Good Night sheepies![/b]
|we have just been informed that our 16mth old old english called Bella has this condition..... have looked on the net for some info but can find none is there anyone out there who can put me in the right direction as to where I can find some info??
thank you for your help
yb browne wrote:
we have just been informed that our 16mth old old english called Bella has this condition..... have looked on the net for some info but can find none is there anyone out there who can put me in the right direction as to where I can find some info??
thank you for your help
Oh, god, I'm so sorry. You'll be looking at a lot of boxer, dobe and great dane sites, though they typically present differently than in OES (more electrical disturbances and, pardon me, dropping dead midstride - happened to a fantastic agility dobe - tragic),
In OES I think you tend to see it more typically in older dogs (middle age and up). I know we're on the list of predisposed breeds though I very rarely hear of any cases.
I had a bad scare with one of my bitches when I had routine cardiac testing done. We did a number of rechecks (echos) at six month intervals before they decided it was normal for her ("althetic heart", I think they referred to it, sometimes seen in greyhounds and working hunting dogs, not something they expected to see in an OES ) Being a born sceptic and naturally paranoid, I'm not 100% convinced and still monitor, but this was several years ago and she remains asymptomatic, on no meds and with no change on echo.
Here are a couple of things I learned:
1) get her thyroid tested. The cardiologist where I took my girl told me about a study they had done right there at U-Wisconsin of dogs with DCM which included an OES. They tested, dog was hypothyroid, put on thyroid meds and no further deterioration of the heart. Of course, the dog was middle-aged, so that may be a long shot, but it cannot hurt. There is a known correlation between hypothyroidism and cardiomyopathy. Your girl's just a baby, but monitor it anyway if you have decent testing facilities in the UK, and I'm assuming you must.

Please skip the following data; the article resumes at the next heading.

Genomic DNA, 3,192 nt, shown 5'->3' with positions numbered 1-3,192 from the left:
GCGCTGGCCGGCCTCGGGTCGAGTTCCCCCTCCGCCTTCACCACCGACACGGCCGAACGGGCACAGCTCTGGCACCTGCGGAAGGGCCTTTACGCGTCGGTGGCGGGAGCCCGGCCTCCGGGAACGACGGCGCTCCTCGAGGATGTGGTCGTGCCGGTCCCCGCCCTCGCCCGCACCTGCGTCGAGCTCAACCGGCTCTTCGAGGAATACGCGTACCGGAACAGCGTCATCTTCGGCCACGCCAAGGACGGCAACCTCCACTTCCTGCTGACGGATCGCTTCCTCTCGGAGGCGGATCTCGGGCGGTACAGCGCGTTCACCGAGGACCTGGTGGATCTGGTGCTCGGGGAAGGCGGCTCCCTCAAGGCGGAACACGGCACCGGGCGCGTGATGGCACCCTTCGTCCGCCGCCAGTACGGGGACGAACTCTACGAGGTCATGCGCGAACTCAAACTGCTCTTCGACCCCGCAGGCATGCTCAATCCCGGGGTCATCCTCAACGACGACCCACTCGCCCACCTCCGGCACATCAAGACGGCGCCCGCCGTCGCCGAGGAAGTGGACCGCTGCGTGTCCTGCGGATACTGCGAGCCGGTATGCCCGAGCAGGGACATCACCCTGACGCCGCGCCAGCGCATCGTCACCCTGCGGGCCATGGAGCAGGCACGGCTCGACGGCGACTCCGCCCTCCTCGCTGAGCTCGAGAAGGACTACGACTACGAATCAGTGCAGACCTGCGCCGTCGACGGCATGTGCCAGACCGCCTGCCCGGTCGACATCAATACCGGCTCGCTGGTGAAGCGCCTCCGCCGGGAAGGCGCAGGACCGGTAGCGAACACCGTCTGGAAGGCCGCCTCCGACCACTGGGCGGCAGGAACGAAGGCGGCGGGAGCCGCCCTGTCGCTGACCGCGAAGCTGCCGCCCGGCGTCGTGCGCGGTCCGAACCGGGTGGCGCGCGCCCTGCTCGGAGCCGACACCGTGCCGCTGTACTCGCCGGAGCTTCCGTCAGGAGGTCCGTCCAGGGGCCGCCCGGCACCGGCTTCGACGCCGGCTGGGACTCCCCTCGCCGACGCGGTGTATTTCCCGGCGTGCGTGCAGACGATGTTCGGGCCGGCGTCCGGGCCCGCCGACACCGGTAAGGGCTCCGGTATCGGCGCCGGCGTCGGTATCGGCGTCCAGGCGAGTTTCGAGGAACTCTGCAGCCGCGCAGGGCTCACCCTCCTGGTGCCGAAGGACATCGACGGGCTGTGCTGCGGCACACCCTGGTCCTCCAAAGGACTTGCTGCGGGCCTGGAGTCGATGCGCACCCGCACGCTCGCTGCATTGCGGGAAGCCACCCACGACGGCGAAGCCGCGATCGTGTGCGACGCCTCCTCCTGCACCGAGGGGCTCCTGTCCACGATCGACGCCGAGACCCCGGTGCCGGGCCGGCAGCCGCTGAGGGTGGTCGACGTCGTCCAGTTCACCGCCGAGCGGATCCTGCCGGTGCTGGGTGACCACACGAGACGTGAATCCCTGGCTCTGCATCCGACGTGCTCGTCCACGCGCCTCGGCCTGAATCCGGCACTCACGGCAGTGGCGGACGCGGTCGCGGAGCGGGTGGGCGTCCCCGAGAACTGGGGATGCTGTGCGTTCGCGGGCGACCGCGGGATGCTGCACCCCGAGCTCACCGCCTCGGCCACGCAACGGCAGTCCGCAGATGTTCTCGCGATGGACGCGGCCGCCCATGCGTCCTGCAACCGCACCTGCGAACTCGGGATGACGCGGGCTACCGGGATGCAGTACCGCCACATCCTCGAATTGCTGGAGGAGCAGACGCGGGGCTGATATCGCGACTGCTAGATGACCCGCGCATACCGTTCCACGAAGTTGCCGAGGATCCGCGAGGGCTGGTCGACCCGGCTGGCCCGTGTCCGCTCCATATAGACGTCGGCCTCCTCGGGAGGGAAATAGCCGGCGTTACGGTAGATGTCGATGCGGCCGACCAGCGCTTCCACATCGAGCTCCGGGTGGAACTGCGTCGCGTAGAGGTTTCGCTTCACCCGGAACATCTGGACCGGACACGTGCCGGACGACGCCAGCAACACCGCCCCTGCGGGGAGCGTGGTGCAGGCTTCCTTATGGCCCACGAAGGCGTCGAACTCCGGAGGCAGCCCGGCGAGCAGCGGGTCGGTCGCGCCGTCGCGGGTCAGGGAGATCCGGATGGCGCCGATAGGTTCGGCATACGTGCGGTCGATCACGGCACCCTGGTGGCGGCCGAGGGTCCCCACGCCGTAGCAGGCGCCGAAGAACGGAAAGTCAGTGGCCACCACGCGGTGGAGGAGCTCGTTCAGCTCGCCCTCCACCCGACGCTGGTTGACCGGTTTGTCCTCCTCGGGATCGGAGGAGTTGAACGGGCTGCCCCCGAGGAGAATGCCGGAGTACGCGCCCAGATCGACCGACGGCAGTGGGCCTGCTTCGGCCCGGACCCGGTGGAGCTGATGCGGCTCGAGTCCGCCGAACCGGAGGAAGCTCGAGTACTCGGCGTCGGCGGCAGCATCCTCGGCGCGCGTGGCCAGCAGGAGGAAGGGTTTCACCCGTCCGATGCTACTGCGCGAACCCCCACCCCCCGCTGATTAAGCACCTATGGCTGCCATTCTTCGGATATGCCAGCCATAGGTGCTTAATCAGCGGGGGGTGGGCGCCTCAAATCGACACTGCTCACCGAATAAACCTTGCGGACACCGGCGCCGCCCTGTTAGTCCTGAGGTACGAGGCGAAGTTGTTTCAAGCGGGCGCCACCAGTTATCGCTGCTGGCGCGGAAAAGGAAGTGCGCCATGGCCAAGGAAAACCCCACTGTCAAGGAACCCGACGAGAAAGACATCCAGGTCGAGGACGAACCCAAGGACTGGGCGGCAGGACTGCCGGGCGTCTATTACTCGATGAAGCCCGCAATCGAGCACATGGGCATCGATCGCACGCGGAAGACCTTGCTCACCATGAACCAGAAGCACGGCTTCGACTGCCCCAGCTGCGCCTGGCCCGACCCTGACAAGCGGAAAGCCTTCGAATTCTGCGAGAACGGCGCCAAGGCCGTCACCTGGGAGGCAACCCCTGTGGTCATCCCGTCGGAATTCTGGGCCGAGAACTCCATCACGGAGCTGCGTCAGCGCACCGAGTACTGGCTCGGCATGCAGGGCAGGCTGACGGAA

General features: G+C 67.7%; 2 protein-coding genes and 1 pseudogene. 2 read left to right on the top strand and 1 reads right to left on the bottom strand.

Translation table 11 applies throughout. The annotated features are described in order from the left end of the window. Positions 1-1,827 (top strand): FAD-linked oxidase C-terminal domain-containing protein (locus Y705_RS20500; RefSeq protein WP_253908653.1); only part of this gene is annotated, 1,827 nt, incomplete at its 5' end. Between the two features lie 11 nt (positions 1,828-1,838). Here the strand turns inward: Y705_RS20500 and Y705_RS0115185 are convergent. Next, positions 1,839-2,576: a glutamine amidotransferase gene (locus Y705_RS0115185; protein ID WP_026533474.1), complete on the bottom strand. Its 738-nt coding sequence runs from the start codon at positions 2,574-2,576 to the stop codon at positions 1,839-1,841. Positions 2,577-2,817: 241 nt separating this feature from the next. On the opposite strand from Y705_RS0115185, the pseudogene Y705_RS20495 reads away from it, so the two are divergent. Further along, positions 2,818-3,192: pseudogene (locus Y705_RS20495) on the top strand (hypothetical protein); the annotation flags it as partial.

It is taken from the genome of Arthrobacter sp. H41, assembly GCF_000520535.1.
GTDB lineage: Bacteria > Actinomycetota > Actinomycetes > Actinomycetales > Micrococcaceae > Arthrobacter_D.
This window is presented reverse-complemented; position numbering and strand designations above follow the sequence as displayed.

2) check taurine blood levels (do a search on taurine, cockers and DCM) - the cardiologist ordered a taurine test (or whatever it's called) for my girl/ Her levels came back normal. OES are not known to have taurine deficiency induced DCM BUT cover your bases. Also - ask around and consider putting her on this supplement anyway - talk to a holistic vet or even your cardiologist. Details are foggy but I was talking to an OES breeder last year some time who told me about an OES where even though taurine levels were normal, the owner put her dog - or dogs? - on taurine and subsequent echos showed no progression or a complete reversal (though you have to wonder if the diagnosis was right to begin with or...? )
PM me and I can put you in touch with her via e-mail privately and hopefully she'll be able to put you in touch with the person who dealt with this directly, though I'm guessing with the OESCA national coming up, she's probably going to be there.
This brings back so many not good memories. Hang in there. Some times it's not as bleak as it seems.
|Our Min Pin Tazz was diagnosed about 3 yrs ago - at age 6. He was diagnosed by a chest xray.
He has this super huge heart filling his chest cavity.
He has been on 2 drugs -
enalapril (brand name Vasotec in humans), it is an ACE inhibitor.
disal - (a version of Lasix, or the generic furosemide) a diuretic.
Both seem to be working.
He has had at least one heart attack (about a year ago) that we know of, but all in all is doing well. He doesn't go work in obedience class any more - it is just too much exertion. He leads a pretty sedentary life these days. He still is bouncy, but has very limited endurance.
It takes a bit of work and is an adjustment. Pills every day for rest of his life. But, it has given us 3 years that we never would have had.
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